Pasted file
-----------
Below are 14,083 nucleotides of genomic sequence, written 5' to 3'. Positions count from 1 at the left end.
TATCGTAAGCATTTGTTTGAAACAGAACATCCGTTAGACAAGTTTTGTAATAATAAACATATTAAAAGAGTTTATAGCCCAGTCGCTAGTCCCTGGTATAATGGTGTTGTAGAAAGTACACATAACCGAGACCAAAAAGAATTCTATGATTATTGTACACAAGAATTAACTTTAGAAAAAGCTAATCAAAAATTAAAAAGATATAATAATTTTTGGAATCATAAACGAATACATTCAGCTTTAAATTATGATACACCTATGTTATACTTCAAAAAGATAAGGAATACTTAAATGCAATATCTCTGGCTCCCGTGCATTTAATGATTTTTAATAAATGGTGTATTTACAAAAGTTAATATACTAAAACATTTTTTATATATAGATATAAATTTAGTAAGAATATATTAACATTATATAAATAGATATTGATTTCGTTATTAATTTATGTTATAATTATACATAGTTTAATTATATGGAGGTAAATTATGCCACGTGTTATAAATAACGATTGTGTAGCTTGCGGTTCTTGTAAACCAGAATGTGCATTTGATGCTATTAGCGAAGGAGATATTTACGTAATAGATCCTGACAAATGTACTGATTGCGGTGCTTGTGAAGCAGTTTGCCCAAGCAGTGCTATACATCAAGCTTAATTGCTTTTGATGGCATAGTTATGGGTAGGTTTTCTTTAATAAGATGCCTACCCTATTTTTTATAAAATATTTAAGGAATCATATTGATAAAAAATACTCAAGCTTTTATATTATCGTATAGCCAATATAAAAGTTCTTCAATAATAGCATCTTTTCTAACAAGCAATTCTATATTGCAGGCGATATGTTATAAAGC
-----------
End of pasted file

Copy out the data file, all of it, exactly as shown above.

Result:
Below are 14,083 nucleotides of genomic sequence, written 5' to 3'. Positions count from 1 at the left end.
TATCGTAAGCATTTGTTTGAAACAGAACATCCGTTAGACAAGTTTTGTAATAATAAACATATTAAAAGAGTTTATAGCCCAGTCGCTAGTCCCTGGTATAATGGTGTTGTAGAAAGTACACATAACCGAGACCAAAAAGAATTCTATGATTATTGTACACAAGAATTAACTTTAGAAAAAGCTAATCAAAAATTAAAAAGATATAATAATTTTTGGAATCATAAACGAATACATTCAGCTTTAAATTATGATACACCTATGTTATACTTCAAAAAGATAAGGAATACTTAAATGCAATATCTCTGGCTCCCGTGCATTTAATGATTTTTAATAAATGGTGTATTTACAAAAGTTAATATACTAAAACATTTTTTATATATAGATATAAATTTAGTAAGAATATATTAACATTATATAAATAGATATTGATTTCGTTATTAATTTATGTTATAATTATACATAGTTTAATTATATGGAGGTAAATTATGCCACGTGTTATAAATAACGATTGTGTAGCTTGCGGTTCTTGTAAACCAGAATGTGCATTTGATGCTATTAGCGAAGGAGATATTTACGTAATAGATCCTGACAAATGTACTGATTGCGGTGCTTGTGAAGCAGTTTGCCCAAGCAGTGCTATACATCAAGCTTAATTGCTTTTGATGGCATAGTTATGGGTAGGTTTTCTTTAATAAGATGCCTACCCTATTTTTTATAAAATATTTAAGGAATCATATTGATAAAAAATACTCAAGCTTTTATATTATCGTATAGCCAATATAAAAGTTCTTCAATAATAGCATCTTTTCTAACAAGCAATTCTATATTGCAGGCGATATGTTATAAAGC